Does China pose the biggest threat to global security and prosperity?
British Prime Minister Rishi Sunak, at the recent G7 meeting in Hiroshima, stated that China poses the biggest threat to global security and prosperity, with means and intent to reshape the world order. The G7 members also expressed concern over the South China Sea. One must consider, however, whether the Prime Minister's statements are valid and, if valid, can be regarded positively.
It is true that China has recently played a pivotal rule on the global stage. For example, China brokered reconciliation between Iran and Saudi Arabia, which is a momentous achievement given the fact that diplomatic relations had been severed between the two nations for approximately seven years. Beijing also has expressed a desire to broker negotiations between Russia and Ukraine in order to solve the current conflict in Ukraine. Therefore, it appears that China wishes to play a role on the world stage in terms of peacefully brokering the restoration of diplomatic relations and the end of conflicts.
It is important to note that, thus far. Western nations have been at the forefront of driving world order. They have used wars, conflicts and sanctions as tools to coerce and control nations. For instance, Western nations placed sanctions on Saddum Hussein's Iraq in the 90's, prohibiting imports and exports with Iraq. These sanctions had a catastrophic impact on Iraq. Saddum was ultimately removed from power and countries like Iraq and Libya faced years of civil war and political upheaval following the removal of their leaders.
In terms of prosperity, China is undeniably a prosperous and economically developed nation. Some economists deem China's GDP to be larger than that of the US' (in terms of purchasing power parity). Furthermore, according to some scholars, China's growth rate is also higher than that of the US. However, it is important to note that the West's desire to outsource manufacturing and supply chains to China has enabled China to drive the growth of its economy. As companies in the West have benefited from lower costs of production, so too has China benefited from increased trade with these companies. China now accounts for 28.7% of the global output for manufacturing.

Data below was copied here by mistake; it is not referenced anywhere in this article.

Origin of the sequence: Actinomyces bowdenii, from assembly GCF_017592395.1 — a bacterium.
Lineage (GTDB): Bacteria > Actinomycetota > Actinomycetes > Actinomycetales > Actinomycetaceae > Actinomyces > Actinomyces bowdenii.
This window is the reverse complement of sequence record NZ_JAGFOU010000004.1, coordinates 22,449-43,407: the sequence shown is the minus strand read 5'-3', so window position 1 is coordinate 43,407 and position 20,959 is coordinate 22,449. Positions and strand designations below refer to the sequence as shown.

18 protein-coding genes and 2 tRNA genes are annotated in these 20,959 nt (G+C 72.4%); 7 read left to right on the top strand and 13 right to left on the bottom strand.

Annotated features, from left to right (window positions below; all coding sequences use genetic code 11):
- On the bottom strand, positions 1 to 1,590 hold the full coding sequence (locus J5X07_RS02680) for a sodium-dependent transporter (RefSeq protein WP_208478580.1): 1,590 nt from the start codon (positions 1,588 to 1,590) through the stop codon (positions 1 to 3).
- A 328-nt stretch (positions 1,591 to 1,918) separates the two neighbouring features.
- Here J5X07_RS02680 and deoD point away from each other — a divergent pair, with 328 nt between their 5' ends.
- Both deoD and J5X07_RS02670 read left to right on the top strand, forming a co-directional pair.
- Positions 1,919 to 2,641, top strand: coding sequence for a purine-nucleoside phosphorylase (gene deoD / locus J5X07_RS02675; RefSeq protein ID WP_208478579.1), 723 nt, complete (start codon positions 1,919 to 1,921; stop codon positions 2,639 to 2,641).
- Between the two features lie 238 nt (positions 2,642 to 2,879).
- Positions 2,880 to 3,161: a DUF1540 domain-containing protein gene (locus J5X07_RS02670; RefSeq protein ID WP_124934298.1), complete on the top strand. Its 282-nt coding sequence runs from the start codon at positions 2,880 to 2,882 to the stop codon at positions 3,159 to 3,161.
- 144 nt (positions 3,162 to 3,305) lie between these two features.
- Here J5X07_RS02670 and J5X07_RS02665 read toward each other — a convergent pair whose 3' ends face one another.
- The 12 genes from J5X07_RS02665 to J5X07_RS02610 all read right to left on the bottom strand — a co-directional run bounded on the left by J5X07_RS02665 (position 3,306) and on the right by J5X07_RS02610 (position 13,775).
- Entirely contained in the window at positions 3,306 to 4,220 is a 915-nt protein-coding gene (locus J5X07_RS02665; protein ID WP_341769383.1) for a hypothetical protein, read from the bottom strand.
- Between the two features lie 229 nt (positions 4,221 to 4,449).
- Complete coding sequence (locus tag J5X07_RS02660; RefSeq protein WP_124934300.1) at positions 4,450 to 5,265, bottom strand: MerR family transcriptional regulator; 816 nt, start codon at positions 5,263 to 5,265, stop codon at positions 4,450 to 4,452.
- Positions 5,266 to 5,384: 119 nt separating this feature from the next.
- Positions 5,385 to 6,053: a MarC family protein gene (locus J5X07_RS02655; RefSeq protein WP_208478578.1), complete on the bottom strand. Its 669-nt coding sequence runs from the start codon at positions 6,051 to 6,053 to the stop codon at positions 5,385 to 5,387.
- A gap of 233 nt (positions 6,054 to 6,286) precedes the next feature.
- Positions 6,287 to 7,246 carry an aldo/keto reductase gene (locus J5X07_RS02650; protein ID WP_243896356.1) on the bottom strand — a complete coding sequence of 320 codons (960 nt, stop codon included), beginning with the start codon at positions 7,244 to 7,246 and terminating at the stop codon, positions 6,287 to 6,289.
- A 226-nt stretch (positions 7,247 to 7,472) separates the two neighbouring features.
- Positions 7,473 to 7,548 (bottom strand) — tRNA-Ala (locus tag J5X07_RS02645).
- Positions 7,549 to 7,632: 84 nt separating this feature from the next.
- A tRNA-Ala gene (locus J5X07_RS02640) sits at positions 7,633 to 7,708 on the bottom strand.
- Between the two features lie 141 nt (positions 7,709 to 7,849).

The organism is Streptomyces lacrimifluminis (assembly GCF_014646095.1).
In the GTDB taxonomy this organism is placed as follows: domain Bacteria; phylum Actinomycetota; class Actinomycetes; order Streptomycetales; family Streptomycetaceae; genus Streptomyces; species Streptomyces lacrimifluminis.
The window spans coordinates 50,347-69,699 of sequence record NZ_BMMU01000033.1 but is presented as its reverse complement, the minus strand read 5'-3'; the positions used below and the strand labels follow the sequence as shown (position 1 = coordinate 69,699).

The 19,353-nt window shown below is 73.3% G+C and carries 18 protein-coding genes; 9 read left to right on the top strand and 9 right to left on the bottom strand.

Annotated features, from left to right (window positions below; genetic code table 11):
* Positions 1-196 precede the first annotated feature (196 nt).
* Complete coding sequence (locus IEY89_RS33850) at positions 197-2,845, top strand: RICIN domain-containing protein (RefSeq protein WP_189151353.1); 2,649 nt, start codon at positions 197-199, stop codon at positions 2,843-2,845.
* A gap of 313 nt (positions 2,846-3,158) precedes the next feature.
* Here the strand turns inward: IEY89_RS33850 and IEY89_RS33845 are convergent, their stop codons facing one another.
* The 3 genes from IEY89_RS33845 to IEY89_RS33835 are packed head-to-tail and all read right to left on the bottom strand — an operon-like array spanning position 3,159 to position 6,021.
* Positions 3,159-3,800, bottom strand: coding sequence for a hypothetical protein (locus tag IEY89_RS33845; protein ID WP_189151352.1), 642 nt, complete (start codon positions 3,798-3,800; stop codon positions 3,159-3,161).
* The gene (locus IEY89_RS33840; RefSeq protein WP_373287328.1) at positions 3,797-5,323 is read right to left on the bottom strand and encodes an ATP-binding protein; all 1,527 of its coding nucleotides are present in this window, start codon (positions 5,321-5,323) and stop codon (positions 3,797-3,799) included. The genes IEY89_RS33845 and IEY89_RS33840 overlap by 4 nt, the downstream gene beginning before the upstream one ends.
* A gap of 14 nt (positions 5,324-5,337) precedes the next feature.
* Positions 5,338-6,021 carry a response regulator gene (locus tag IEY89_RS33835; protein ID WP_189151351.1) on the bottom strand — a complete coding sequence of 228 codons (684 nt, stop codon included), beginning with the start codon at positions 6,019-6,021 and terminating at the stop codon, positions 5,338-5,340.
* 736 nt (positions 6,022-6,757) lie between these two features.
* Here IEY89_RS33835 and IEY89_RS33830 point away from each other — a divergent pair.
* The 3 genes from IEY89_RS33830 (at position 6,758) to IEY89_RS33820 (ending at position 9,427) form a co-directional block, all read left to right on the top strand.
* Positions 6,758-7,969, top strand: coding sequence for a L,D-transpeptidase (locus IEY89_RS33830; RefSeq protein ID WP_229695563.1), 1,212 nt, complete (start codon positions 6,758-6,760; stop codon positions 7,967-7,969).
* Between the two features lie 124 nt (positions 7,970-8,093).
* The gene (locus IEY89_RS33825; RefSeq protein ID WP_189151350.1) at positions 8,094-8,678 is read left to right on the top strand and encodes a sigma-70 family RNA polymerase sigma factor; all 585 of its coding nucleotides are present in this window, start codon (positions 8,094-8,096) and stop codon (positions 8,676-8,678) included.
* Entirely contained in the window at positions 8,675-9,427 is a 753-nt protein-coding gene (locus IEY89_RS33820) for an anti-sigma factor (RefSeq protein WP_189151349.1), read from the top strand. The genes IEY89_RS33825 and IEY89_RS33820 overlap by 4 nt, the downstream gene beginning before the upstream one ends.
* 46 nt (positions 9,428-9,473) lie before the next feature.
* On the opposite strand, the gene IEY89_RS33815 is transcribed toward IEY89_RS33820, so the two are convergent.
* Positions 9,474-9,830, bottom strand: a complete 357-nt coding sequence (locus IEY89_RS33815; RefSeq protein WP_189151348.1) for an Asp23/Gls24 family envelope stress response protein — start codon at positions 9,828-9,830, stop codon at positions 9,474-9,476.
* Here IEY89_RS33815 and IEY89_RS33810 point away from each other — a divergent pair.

In terms of Taiwan, if the Chinese mainland was to resolve this diplomatically, this should be welcomed and allowed to transpire without the interference from third parties. China has demonstrated that it can resolve disputes diplomatically and this should be encouraged in order to avoid armed conflict and the potential loss of life. Third party involvement will only exacerbate the situation and lead to potential violence.
Thus, China has, and may well have in the future, the power to reshape world order. However, this can be interpreted positively if China continues on the path of peaceful diplomacy.
The author is an independent journalist based in the UK. The opinions expressed here are those of the writer and do not necessarily represent the views of China Daily and China Daily website.
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